When discussing Al Jazeera English, and the United States’ lack of support for the channel, Seib states that “common sense would dictate a reappraisal of Western governments’ relationships with Al Jazeera, with greater emphasis on cooperation…there is, however, little evidence that common sense will prevail.”  This statement precludes the public, especially the American public, from having any say in what they want from their programming.  Granted, not everyone has been open-minded toward Al Jazeera, but I hardly think that the US government would be able to ignore if half the country started watching and demanding AJE on their televisions, and it would force the government into more cooperative talks with the controversial station.  In this day and age, it seems like it should have been an integral part of his study to determine how his audience: educated, Western folks who might not be involved in foreign policy decisions, can influence the course of “the Al Jazeera effect.”

I also would have wanted to see some kind of description of the age demographics in the regions Seib discusses, and investigate the relationship between a growing adolescent age group and the shift to more liberal, egalitarian news sharing sources.

Seib also overlooks some of the complexities of people’s identities.  In his chapter regarding virtual states, he argues that globalizing media and making the Internet available across the globe can open the door for groups of people to unify in a way that transcends political boundaries.  Seib cites statistics that show Muslims in six countries – Pakistan, Morocco, Jordan, Turkey, Indonesia, and Lebanon – often define themselves as a Muslim before defining themselves as a national citizen, which would suggest that, if presented the choice, most Muslims would identify with another Muslim before they identified with someone from the same country, but not the same religion .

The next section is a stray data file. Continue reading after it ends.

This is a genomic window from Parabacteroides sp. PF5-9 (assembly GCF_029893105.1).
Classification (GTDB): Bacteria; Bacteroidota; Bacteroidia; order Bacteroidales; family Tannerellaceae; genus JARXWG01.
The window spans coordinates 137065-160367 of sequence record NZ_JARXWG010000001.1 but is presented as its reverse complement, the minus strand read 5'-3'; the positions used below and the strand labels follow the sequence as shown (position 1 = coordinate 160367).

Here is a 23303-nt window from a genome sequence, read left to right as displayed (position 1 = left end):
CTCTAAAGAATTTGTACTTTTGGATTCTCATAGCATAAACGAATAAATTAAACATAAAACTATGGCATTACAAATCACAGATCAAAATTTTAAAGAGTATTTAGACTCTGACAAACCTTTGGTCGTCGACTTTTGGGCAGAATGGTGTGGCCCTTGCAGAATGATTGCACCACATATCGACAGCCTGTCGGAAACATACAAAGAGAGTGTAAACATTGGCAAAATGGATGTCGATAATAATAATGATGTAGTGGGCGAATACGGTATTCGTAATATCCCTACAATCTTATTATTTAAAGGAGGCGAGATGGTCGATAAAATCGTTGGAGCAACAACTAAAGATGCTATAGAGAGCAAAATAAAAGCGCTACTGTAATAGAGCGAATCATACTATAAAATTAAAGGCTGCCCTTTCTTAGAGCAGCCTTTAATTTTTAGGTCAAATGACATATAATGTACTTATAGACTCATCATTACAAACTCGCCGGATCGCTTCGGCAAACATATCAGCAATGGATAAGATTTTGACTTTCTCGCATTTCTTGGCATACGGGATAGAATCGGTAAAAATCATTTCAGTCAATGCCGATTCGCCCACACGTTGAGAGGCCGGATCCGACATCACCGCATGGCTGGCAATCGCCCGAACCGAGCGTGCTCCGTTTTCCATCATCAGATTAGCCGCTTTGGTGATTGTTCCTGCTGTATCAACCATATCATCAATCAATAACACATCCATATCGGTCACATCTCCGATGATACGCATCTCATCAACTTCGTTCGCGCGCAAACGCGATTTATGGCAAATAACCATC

However, Seib further explains that even within Islam, there are debates and conflicts.  This would lead me to say that in a group of people who identify themselves as Muslims, it’s possible that one Muslim wouldn’t necessarily closely identify with the “Muslim” next to him, which is a concept Seib never explores.  With these conflicts and differences in mind, I find it hard to swallow that we are on the verge of a global mobilization of Islam, just as it would be difficult to say that about any other major world religion.

In conclusion, while Seib paints a thorough picture of the media landscape in the Middle East specifically, and slightly less so across the world, he fails to bring it to a real world level, where ordinary citizens of Western countries can do something about it.  Weighing the pros and cons of this new media is helpful, but it would certainly be useful to know how the audience can use and consume these new media outlets in a productive way that would potentially promote peace and cooperation between Western and non-Western cultures.  With such an uncertain future ahead of us, it would be nice to at least see some suggestions regarding how to direct the future toward a more positive outcome.

Categories: Book Reviews